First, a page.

Yeah ducks can be a real pain there’s that extra chance of soiling one’s boat shoes on the way to the marina boardwalk.

            • bwaghorn 1.1.1.1.1.1

              there are a lot of wet lands fenced off mainly because of some peoples love of shooting ducks ,

    • mary_a 1.2

      Agree with you Ed (1).

      Absolutely sickening that this barbaric activity is considered sport! Worse still, it’s acceptable! I was out walking this morning and heard gunshots. Vile!

      We live on an inlet from a lake and this morning, lots of ducks of various species have gathered, obviously for their own protection.

  2. Sanctuary 2

    Happy 200th birthday Karl Marx!

    The bad news is communism hasn’t quite taken off like you hoped it would; the good news is the capitalist running dogs are still busily booking their inevitable appointments with the firing squad!

    • tracey 2.1

      Was he a proponent on Communism?

    • millsy 2.2

      The problem was is that power hungry maniacs got too impatient and wanted to impose it at the point of a gun. Lenin knew that it would take several decades to implement, which is why the New Economic Plan was developed. Moderates in China, such as Deng Xiaoping and Chao En-Lai also favoured a gradual approach, but we’re overruled by Mao.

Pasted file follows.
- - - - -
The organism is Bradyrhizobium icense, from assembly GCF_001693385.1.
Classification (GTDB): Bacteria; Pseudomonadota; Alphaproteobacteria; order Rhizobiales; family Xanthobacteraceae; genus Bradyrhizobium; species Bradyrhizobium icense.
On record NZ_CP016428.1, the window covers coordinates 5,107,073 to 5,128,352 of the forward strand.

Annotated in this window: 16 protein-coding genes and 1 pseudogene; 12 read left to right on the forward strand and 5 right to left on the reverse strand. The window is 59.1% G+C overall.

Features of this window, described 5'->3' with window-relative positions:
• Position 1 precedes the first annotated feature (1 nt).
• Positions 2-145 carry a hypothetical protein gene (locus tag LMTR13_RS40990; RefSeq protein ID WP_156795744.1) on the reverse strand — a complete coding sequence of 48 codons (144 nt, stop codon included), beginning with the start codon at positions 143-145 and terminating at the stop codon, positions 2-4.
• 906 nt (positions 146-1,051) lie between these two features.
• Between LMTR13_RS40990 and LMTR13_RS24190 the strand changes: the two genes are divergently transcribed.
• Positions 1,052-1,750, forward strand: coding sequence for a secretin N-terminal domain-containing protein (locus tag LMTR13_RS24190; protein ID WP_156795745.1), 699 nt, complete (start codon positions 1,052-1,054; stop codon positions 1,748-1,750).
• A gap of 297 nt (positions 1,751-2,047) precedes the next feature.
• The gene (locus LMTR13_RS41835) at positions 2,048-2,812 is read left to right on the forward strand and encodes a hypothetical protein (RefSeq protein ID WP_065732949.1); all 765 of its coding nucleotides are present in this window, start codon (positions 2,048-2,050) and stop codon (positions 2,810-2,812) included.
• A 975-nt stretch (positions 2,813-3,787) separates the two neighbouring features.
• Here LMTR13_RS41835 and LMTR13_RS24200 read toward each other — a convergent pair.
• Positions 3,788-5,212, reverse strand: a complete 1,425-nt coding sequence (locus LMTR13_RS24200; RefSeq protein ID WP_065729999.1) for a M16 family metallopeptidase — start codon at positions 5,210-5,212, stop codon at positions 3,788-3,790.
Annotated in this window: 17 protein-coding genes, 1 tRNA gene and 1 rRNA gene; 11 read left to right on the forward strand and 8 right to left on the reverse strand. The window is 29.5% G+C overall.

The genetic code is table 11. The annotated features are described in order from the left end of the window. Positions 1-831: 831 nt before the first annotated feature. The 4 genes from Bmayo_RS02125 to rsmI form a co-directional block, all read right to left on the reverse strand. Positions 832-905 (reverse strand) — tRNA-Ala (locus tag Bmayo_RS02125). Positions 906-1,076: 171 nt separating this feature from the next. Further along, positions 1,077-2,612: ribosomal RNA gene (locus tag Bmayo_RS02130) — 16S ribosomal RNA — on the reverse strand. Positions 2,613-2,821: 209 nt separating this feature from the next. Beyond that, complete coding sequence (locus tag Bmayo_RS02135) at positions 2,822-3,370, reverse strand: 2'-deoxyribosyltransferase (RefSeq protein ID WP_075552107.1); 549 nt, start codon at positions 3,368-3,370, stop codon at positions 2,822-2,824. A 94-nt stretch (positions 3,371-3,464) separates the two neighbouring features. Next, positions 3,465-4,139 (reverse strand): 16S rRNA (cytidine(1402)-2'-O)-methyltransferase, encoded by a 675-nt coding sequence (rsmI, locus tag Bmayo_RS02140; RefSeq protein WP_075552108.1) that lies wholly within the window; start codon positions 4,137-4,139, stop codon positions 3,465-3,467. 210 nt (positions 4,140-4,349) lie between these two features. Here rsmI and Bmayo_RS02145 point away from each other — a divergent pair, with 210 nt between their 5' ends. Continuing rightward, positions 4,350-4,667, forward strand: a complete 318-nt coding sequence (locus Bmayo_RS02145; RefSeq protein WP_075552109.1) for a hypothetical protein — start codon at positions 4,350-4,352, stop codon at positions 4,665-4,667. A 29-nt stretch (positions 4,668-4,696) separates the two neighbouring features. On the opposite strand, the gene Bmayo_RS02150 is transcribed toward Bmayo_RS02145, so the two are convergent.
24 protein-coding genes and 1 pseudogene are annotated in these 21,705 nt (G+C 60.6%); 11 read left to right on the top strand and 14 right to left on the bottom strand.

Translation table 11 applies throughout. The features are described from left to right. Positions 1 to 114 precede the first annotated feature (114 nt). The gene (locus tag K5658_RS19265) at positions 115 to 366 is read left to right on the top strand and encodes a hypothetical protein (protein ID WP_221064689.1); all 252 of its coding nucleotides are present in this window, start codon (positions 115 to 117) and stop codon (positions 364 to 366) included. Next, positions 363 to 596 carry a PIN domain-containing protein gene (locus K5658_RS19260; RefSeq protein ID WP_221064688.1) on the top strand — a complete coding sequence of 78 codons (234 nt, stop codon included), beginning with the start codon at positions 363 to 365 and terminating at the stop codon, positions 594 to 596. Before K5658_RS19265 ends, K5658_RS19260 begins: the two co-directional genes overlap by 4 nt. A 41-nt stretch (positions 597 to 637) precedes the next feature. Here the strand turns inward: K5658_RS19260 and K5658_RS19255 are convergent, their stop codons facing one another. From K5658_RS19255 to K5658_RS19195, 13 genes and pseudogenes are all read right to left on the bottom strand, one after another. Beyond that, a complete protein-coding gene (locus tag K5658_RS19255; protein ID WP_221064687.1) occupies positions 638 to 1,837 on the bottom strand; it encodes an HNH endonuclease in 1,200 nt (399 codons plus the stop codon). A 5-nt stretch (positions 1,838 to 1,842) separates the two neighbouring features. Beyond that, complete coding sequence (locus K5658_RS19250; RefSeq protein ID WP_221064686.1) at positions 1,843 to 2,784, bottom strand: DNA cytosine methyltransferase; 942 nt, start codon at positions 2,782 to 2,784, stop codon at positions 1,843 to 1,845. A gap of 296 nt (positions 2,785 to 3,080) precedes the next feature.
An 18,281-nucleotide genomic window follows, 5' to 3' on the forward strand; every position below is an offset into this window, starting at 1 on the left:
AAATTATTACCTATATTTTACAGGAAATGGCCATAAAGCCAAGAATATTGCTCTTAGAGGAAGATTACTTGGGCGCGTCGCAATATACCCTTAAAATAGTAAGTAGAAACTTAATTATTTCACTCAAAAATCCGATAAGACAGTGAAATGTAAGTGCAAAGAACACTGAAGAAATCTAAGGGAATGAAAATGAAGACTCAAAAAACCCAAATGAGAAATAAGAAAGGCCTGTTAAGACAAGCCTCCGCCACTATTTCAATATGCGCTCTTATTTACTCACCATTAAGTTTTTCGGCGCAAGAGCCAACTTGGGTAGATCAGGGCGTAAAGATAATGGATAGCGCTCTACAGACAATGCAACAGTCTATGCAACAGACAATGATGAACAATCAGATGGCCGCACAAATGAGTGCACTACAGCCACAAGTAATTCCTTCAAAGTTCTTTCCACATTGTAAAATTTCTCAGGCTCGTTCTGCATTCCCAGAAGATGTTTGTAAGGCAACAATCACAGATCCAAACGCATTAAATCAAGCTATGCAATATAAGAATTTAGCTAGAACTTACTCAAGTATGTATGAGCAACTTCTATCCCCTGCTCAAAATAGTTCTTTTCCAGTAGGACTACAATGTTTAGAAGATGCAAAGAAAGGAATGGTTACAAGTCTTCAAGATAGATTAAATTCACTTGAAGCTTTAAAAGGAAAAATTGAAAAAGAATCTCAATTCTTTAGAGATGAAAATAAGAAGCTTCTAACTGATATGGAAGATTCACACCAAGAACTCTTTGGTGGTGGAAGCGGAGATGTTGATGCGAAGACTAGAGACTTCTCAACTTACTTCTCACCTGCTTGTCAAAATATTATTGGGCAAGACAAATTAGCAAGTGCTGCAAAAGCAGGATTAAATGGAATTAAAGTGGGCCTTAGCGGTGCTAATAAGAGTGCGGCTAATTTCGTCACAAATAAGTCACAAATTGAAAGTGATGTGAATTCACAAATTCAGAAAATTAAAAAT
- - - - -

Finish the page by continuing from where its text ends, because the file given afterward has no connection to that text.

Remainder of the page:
• solkta 2.2.1

        The problem was that a dictatorship is a dictatorship irrespective of its supposed class base. The concept of the Dictatorship of the Proletarian was in fact Marx’ great brain fart.

    • solkta 2.3

      The good news is that he remains till this day the greatest mind to have ever studied human society.

    • McFlock 2.4

      He nailed in minute detail exactly what was wrong with capitalism.

      The use of the thesis/antithesis/synthesis as a way to figure out how the problems would be solved was a bit bonkers, though.

  3. Ad 3

    This is a really good longish article about how the west Auckland licensing Trusts treat their thousands of workers.

    https://millennialposse.wordpress.com/2018/05/04/in-greed-we-trust-how-the-trusts-in-west-auckland-are-exploiting-their-workers-and-breaking-the-law/